Historic tree at Capitol struggles to live
One of the four historic Camperdown Elm trees that the state spent hundreds of thousands of dollars to relocate for construction at the Oregon State Capitol appears to be perishing.
"He is getting a lot of special attention now, and we are not giving up hope on him until he is actually dead," said Jodie Jones, director of the Capitol Accessibility, Maintenance and Safety (CAMS) project.
The four trees, along with two cherry trees, were moved in May 2017 from the east and west entrances of the Capitol at a cost of $285,500 to make way for new mechanical vaults. The new vaults are part of the $59.2 million CAMS project, approved by the Legislature in 2016.
The distressed tree's weeping boughs have turned largely brown and brittle, but if you look closely, signs of life are visible, Jones said. The distress stems from the move combined with extreme weather since the tree was replanted on the northwest side of the Capitol, she said.
Two of the four Camperdown Elm trees date back to before the original state Capitol burned down in 1935. Planted sometimes between 1870 and 1930, the trees survived the fire. The trees were replanted in 1941 after the existing Capitol was completed. The trees were moved again 1977 to make room for a new wing to the Capitol. Officials at the time were doubtful about the trees' chances of survival, so they planted two more Camperdown Elm trees as backups. All four survived.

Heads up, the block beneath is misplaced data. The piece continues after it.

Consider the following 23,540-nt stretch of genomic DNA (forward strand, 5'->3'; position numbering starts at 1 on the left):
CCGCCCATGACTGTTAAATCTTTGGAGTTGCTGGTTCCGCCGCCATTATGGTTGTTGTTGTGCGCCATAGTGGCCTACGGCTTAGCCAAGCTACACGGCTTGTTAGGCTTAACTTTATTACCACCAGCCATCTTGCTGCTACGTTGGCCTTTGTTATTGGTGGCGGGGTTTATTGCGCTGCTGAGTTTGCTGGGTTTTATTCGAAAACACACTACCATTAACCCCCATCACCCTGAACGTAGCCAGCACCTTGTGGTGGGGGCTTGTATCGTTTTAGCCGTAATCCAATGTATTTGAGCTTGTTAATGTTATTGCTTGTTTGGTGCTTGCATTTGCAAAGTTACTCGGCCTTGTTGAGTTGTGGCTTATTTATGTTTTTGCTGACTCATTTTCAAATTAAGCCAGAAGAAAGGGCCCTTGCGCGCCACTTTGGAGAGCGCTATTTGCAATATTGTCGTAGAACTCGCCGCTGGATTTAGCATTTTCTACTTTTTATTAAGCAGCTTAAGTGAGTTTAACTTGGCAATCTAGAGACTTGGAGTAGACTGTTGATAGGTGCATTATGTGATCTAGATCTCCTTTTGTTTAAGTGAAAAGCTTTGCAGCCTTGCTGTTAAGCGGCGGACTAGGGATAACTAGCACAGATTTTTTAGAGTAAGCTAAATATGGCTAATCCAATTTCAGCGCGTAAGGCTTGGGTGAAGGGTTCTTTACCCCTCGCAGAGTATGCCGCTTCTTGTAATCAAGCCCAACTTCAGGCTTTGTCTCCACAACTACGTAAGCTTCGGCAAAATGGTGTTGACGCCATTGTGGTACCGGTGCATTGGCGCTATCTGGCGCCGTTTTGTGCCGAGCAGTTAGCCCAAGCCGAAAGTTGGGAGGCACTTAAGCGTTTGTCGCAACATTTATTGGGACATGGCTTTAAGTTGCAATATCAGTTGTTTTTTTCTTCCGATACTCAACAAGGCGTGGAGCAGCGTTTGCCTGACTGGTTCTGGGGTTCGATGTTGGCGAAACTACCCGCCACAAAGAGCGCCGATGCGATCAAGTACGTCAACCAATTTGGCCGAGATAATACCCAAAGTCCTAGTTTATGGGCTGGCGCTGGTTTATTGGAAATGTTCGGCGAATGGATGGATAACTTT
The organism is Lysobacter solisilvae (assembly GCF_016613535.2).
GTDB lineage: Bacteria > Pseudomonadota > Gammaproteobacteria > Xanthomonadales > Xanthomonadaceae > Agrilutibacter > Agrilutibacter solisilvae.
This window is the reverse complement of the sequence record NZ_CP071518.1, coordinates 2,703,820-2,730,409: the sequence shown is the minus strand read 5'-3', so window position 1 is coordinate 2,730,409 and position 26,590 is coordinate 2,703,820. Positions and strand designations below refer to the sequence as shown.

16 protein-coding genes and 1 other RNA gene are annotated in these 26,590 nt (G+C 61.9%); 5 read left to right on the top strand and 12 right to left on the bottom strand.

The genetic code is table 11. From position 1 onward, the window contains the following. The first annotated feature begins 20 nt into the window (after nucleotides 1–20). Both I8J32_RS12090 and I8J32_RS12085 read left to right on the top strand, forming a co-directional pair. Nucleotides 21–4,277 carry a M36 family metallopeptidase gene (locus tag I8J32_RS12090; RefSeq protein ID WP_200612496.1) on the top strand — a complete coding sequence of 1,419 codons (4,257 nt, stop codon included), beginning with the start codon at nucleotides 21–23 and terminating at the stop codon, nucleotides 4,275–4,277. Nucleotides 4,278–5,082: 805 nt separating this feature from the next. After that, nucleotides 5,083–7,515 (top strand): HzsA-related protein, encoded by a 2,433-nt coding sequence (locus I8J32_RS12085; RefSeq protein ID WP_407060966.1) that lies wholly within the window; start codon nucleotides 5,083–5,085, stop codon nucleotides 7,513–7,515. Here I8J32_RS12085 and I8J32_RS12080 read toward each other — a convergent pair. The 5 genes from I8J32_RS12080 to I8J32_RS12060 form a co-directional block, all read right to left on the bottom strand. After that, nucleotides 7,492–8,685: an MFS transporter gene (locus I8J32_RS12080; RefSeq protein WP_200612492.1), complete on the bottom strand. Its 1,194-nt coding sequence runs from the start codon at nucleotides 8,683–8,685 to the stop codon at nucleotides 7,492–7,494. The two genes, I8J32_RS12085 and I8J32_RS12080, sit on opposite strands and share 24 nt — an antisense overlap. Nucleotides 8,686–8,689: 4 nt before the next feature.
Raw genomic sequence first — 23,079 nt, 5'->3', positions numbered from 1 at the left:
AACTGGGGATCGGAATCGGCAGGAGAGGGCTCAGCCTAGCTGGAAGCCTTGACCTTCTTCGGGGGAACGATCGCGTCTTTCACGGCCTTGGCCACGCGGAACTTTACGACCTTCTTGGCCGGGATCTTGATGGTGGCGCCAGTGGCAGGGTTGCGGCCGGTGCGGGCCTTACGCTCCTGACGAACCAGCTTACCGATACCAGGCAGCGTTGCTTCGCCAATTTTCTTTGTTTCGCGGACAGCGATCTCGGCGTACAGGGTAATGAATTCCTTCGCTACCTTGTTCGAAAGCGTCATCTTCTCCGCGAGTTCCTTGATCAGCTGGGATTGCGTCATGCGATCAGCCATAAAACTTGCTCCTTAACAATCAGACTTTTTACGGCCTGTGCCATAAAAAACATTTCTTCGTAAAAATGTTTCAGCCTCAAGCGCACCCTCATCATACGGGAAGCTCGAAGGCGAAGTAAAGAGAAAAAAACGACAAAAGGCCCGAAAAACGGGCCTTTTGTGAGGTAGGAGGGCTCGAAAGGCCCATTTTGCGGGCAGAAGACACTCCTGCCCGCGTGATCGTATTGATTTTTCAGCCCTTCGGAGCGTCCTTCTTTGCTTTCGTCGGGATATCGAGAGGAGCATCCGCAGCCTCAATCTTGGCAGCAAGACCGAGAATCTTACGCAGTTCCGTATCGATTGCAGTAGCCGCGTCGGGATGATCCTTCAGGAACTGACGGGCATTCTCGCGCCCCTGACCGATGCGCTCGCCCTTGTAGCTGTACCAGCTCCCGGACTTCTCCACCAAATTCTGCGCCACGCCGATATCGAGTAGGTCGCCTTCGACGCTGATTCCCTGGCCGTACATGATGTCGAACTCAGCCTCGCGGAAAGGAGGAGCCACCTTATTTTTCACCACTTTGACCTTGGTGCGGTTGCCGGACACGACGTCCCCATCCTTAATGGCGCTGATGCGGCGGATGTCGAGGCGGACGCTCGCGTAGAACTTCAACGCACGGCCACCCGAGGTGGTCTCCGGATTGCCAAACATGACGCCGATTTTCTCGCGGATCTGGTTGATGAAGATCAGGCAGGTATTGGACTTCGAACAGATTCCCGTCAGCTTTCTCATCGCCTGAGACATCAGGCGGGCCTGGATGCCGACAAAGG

Jones said she doesn't the age of the distressed tree, but it would have been planted in one of those two periods.
Texas-based Environmental Design Inc. dug out as much of the root systems as was possible, bundled the roots in burlap bags and inserted heavy pipes under the roots to support and lift the trees with a crane.
The timing of the move was not ideal. Typically, trees should be moved when the plants are dormant and have no leaves.
"There is a question as to how the watering occurred when they moved it," Jones said.
Arborists have dug air holes and are monitoring the moisture in the soil to increase the tree's chances of recovery.
"All kinds of folks are trying to bring the tree back to its full beauty," Jones said.
The state opted to relocate the trees, rather than remove them, to save time and preserve the historic character of the Capitol grounds, a nominee for the National Register of Historic Places. The state Historic Preservation Office and the City of Salem's Landmark Commission wanted to preserve the trees. If state officials had chosen to fell the trees, they would have had to mitigate the historical loss in some way. That would have delayed construction on the project and escalated construction costs by $2 million, according to an April 2017 briefing on the project.
The CAMS project includes planting an additional four Camperdown Elm trees, so regardless of the fate of the distressed tree, the tradition of the Camperdown Elm lives on.